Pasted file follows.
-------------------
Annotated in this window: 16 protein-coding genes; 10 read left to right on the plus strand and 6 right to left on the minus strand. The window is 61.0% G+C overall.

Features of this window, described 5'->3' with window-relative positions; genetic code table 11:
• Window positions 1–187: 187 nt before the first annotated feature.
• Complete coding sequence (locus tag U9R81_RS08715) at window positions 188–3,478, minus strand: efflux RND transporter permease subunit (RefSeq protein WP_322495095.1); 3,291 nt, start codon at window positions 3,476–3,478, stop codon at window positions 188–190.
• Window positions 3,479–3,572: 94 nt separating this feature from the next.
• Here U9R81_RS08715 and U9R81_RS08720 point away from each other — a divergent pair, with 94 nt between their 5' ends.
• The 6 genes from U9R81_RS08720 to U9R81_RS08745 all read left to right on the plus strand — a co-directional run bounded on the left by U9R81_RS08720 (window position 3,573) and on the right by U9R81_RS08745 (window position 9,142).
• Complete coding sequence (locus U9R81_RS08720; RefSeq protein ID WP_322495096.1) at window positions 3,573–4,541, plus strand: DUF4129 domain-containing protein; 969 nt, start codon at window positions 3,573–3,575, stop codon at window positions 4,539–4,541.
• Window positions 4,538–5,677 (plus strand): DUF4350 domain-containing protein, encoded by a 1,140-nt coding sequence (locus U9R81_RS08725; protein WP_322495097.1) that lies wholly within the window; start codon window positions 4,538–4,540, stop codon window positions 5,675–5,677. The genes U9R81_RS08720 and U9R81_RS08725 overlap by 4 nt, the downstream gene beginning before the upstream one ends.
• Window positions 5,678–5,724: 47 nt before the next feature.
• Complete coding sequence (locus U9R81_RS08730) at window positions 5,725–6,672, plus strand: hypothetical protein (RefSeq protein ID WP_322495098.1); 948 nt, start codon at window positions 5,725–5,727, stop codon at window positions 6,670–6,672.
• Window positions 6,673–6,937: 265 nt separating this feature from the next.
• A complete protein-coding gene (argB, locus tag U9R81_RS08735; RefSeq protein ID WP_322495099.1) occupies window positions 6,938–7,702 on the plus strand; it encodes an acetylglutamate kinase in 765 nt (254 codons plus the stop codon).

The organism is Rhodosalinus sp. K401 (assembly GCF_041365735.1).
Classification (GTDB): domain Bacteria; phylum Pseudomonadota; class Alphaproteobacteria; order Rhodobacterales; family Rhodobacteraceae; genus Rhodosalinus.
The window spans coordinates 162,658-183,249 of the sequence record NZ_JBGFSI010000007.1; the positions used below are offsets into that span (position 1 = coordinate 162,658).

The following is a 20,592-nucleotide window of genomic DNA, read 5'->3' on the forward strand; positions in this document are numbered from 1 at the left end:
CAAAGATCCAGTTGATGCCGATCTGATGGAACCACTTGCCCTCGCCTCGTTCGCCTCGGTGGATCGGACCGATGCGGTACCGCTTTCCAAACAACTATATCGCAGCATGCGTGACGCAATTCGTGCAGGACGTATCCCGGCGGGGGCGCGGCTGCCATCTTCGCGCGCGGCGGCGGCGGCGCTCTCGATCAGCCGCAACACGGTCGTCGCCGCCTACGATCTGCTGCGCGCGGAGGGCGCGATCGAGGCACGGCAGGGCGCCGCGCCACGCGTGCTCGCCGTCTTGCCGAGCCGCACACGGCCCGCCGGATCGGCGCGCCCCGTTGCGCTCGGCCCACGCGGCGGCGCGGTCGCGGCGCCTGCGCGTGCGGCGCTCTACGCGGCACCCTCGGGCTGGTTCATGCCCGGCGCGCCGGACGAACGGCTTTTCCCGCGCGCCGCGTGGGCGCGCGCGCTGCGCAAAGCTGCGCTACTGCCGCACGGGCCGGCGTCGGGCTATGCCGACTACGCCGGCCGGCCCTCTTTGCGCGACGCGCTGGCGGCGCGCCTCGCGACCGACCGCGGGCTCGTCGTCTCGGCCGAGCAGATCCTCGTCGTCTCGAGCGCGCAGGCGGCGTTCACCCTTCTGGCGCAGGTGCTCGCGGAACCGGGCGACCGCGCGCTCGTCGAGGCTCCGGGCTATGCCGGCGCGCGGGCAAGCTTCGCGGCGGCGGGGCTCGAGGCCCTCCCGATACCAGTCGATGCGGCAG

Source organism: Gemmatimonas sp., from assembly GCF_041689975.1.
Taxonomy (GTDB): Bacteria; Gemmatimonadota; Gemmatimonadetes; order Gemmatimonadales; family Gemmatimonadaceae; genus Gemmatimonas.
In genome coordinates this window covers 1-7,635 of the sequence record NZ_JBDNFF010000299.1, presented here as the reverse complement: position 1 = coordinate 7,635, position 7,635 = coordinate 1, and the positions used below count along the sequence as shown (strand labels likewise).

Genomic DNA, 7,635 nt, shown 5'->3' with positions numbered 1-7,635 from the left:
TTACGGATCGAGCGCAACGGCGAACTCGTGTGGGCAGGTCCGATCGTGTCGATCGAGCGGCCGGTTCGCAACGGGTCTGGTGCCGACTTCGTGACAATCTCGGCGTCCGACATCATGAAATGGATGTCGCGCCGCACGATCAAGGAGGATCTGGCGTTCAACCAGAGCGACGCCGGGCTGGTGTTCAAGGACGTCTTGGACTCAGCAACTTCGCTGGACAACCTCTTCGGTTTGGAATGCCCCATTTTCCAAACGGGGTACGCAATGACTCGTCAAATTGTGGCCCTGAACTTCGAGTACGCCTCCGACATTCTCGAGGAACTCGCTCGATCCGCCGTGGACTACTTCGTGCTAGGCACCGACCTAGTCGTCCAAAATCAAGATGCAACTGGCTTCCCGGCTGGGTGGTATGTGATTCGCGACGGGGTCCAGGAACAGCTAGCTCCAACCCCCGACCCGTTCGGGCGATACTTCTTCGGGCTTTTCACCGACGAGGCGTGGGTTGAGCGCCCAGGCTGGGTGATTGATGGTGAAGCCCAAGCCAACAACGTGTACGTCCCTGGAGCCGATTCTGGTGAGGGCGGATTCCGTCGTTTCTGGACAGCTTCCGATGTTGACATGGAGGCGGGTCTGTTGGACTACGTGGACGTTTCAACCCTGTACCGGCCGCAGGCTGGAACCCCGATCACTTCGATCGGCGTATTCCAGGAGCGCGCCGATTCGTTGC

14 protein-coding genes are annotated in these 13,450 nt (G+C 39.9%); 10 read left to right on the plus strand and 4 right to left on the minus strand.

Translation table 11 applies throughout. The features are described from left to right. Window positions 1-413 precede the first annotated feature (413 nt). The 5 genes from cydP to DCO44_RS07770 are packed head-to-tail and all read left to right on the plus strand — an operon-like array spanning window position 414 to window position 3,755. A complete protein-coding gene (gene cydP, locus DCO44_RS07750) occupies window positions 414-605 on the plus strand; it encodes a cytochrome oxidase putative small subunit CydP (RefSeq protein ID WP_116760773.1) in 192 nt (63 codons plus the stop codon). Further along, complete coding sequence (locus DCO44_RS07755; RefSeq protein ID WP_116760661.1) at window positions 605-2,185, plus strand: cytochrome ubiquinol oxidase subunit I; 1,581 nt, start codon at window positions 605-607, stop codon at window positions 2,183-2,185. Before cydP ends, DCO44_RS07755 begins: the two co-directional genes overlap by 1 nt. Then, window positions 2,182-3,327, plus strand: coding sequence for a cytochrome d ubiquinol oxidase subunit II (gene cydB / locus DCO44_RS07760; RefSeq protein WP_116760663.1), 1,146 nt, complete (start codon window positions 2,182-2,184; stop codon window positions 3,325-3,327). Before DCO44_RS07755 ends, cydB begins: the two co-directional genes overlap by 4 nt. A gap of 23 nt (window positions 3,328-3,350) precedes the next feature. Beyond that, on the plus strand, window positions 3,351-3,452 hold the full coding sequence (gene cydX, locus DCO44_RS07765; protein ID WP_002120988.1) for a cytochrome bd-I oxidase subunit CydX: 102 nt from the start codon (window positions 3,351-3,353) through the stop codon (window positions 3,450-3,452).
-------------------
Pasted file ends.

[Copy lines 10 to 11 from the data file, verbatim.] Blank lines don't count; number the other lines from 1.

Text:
• Window positions 5,678–5,724: 47 nt before the next feature.
• Complete coding sequence (locus U9R81_RS08730) at window positions 5,725–6,672, plus strand: hypothetical protein (RefSeq protein ID WP_322495098.1); 948 nt, start codon at window positions 5,725–5,727, stop codon at window positions 6,670–6,672.